Graham Steel from Cryptosense (http://cryptosense.com) concluded Day 1 of Real World Crypto yesterday with a short talk of the state of APIs as of the end of 2014. It is well known that standardisation is a lengthy (and sometimes painful) process and the story is no different for APIs. An infamous example, which served as the main content of Graham's talk, is PKCS#11 which describes 'Cryptoki', a key management API that is widely used in practice and typically interacts with a Hardware Security Module or some kind of security token. Like the other PKCS (Public Key Cryptography Standards) documents, PKCS#11 was originally written by RSA Labs. Until very recently, the latest edition dated back to 2004! Sadly, this is not because it was a flawless standard that had stood the test of time. Instead, the key management aspects of Cryptoki have been attacked in various ingenious ways (in particular, using key wrapping to export and reimport a key with new attributes that contradict what it was supposed to be used for), including in work by Graham himself, and no one seems to be sure about how such attacks can be prevented without sacrificing a great deal of useful functionality.
The slight silver lining on this black cloud is that OASIS (Organisation for the Advancement of Structured Information Standards, https://www.oasis-open.org) has taken up the mantle of improving PKCS#11 and version 2.4 of the standard was approved in December 2014. Their writing process is highly open with the whole development of the new standard described on their website, which is great to hear. Graham himself worked on the new document and reassured the audience yesterday that lots of old, bad cryptographic algorithms have been removed and new useful algorithms like CMAC and GMAC are now supported. Unfortunately though, key management is still a problem. This is both exciting and worrying for me in particular as finding a way to do secure key management is a pretty good description of my PhD project. It's exciting that there's plenty of new work to do but worrying that lots of very smart people have tried to do it for many years and found little success.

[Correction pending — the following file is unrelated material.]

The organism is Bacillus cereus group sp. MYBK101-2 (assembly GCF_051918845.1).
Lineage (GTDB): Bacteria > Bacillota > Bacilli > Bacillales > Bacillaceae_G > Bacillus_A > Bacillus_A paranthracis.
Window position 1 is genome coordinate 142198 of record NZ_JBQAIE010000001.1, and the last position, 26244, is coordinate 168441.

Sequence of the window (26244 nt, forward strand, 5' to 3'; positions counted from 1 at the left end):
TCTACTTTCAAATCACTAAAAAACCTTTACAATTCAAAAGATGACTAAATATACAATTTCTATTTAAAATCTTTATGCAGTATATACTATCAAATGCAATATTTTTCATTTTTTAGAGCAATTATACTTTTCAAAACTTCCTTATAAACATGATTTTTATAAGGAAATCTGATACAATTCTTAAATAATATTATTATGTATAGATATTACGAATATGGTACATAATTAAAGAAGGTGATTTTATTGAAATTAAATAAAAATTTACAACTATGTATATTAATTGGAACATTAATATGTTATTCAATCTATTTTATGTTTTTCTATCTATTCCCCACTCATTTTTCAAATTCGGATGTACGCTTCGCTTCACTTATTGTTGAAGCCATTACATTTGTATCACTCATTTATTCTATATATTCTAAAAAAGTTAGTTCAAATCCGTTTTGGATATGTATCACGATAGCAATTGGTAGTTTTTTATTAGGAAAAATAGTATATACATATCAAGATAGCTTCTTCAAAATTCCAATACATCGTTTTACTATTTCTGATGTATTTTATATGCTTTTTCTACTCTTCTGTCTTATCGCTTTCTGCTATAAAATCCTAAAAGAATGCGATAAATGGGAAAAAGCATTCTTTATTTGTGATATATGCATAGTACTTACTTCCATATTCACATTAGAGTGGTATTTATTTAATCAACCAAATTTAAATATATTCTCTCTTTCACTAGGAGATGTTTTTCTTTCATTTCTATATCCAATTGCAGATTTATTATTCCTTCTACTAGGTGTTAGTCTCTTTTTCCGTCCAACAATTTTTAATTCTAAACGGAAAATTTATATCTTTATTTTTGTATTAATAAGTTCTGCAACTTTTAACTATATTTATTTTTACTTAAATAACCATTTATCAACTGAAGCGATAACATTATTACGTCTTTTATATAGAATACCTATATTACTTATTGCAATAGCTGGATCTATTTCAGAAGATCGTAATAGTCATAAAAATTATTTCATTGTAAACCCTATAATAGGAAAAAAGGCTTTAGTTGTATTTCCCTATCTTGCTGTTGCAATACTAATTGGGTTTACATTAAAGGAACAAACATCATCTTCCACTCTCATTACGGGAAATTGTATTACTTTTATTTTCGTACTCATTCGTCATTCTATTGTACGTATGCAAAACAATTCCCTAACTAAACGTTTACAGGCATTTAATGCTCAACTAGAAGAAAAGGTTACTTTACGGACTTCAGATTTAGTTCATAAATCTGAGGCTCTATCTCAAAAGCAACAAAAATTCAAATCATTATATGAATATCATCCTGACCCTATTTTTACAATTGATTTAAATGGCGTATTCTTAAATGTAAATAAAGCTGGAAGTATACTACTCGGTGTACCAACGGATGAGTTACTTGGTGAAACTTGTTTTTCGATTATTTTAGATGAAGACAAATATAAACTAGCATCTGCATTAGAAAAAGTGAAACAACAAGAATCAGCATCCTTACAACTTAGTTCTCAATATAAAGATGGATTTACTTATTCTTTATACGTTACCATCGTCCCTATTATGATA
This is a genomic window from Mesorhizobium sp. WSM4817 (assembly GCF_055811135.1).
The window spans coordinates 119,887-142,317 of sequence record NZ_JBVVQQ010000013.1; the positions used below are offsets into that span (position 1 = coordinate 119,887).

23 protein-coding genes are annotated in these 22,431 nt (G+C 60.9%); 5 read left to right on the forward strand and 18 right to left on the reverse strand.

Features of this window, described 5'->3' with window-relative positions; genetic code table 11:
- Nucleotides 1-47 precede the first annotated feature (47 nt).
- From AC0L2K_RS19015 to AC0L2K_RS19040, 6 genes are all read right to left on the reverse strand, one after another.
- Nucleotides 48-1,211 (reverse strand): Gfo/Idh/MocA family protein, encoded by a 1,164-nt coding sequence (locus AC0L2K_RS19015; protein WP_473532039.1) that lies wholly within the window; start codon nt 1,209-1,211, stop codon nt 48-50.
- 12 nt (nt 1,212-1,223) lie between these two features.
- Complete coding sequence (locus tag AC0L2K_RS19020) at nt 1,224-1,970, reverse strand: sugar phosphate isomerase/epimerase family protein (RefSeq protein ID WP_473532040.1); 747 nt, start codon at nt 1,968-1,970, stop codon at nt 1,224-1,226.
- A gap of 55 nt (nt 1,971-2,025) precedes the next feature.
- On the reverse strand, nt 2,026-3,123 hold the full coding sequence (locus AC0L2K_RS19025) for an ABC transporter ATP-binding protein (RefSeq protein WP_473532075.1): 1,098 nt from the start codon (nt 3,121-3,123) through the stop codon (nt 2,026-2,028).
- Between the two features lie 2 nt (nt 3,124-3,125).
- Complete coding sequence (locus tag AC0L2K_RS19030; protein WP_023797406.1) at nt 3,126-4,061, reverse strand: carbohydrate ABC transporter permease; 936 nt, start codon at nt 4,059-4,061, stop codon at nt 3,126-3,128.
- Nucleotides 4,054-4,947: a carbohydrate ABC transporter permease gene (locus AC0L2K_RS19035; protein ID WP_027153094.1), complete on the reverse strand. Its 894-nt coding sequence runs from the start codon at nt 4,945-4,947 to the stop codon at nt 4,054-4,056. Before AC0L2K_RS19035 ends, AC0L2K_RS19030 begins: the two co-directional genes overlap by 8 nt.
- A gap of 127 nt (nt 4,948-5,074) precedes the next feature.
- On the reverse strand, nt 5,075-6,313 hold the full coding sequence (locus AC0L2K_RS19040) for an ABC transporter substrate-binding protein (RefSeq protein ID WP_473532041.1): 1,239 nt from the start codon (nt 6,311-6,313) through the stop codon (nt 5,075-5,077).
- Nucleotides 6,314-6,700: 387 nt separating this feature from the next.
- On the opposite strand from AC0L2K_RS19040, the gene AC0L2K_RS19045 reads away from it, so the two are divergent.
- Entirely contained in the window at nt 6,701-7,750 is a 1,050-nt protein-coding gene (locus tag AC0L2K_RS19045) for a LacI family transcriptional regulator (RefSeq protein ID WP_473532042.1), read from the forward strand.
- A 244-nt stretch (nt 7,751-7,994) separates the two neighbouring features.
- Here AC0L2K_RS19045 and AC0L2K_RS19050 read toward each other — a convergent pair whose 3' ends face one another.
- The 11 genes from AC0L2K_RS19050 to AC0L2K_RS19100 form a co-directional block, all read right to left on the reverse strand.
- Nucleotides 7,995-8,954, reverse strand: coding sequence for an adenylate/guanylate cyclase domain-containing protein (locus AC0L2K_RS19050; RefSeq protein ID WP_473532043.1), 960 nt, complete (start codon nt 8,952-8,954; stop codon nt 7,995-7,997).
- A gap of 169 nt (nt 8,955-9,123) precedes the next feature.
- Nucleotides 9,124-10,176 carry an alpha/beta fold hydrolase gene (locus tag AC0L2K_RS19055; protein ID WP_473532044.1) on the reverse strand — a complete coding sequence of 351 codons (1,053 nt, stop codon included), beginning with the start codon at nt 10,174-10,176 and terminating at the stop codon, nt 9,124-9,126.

So to summarise: standardisation of APIs has had a bit of a boost in the last year which is good news, but there are still big open problems in key management to inspire/terrify PhD students like me.